Artemis Offshore Academy based at Weymouth and Portland National Sailing Academy
Britain’s continued failure to win the football World Cup or any of the trophies on offer at Wimbledon, may just have left the door open for the less well-known sport of offshore solo and short-handed sailing to provide a new sporting hero and champion.
The Artemis Offshore Academy, based at Britain’s olympic sailing venue the Weymouth and Portland National Sailing Academy (WPNSA), aims to help the best of British short-handed sailing talent win major offshore solo and short-handed races.
British skippers consistently race well and win medals in the Olympic sailing events and numerous world championships, yet in events such as the 5 Oceans and the Vendee Globe, so far there have been no winners. Dame Ellen MacArthur briefly held the world record for fastest circumnavigation but shows no sign at present of setting out to regain the title.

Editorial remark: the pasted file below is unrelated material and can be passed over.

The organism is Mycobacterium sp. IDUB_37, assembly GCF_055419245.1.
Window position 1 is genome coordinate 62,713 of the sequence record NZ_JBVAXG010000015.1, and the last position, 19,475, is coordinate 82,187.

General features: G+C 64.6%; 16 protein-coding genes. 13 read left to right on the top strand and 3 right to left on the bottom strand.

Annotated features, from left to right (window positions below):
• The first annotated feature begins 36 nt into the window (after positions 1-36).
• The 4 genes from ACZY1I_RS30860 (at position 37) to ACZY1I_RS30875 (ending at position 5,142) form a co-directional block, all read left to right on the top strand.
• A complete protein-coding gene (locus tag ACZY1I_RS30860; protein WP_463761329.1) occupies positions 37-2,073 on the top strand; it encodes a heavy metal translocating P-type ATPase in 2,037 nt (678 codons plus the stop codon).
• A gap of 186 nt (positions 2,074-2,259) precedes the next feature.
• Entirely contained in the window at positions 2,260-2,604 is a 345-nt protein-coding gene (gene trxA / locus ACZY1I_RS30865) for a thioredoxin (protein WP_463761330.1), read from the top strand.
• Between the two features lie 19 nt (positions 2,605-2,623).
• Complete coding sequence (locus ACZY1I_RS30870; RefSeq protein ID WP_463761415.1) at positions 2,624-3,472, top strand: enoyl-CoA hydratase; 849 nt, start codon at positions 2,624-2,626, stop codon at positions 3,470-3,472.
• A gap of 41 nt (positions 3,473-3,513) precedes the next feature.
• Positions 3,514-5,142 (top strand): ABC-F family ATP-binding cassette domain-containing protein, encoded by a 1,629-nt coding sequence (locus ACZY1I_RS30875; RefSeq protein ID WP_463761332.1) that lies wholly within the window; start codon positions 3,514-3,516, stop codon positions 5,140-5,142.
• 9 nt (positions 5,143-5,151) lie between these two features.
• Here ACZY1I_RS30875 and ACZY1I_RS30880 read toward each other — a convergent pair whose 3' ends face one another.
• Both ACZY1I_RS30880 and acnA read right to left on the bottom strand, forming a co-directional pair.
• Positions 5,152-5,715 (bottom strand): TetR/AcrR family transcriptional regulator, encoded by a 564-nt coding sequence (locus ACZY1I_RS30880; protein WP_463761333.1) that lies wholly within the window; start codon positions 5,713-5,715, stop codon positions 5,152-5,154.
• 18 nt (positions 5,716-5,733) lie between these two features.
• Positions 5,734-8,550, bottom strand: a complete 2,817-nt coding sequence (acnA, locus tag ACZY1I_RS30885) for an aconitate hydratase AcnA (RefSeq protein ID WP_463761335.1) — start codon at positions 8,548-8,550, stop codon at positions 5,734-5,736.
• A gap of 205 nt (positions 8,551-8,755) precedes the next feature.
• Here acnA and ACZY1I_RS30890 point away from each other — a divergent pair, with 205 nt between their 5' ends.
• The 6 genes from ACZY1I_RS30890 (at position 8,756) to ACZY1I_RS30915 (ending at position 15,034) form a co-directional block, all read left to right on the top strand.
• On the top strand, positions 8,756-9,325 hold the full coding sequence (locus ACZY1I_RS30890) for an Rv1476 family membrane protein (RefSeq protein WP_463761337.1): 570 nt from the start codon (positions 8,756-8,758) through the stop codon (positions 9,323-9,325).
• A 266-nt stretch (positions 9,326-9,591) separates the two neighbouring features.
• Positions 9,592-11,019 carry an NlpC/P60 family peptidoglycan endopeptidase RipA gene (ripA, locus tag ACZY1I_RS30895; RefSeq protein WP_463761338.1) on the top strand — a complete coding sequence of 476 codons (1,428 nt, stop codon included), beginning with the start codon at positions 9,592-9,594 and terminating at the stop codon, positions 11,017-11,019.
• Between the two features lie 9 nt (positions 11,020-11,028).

The WPNSA will be working closely with the Artemis Offshore Academy supporting a UK training programme designed to help them win major offshore solo and short-handed races in the future. The ultimate goal is to put a British sailor in a strong position to win the Vendée Globe in 2016 or 2020.
A further base in the South of France, La Grande Motte – already an established French Figaro school – has been earmarked for training during the winter.
John Tweed, Chief Executive at the Weymouth and Portland National Sailing Academy commented, “Looking across the channel, it is clear that French sailors’ success in short-handed sailing is backed by a strong network of training centres. I have no doubt the Weymouth and Portland National Sailing Academy has the world-class training facilities in place to harness the talent of the Artemis Offshore Academy sailors.”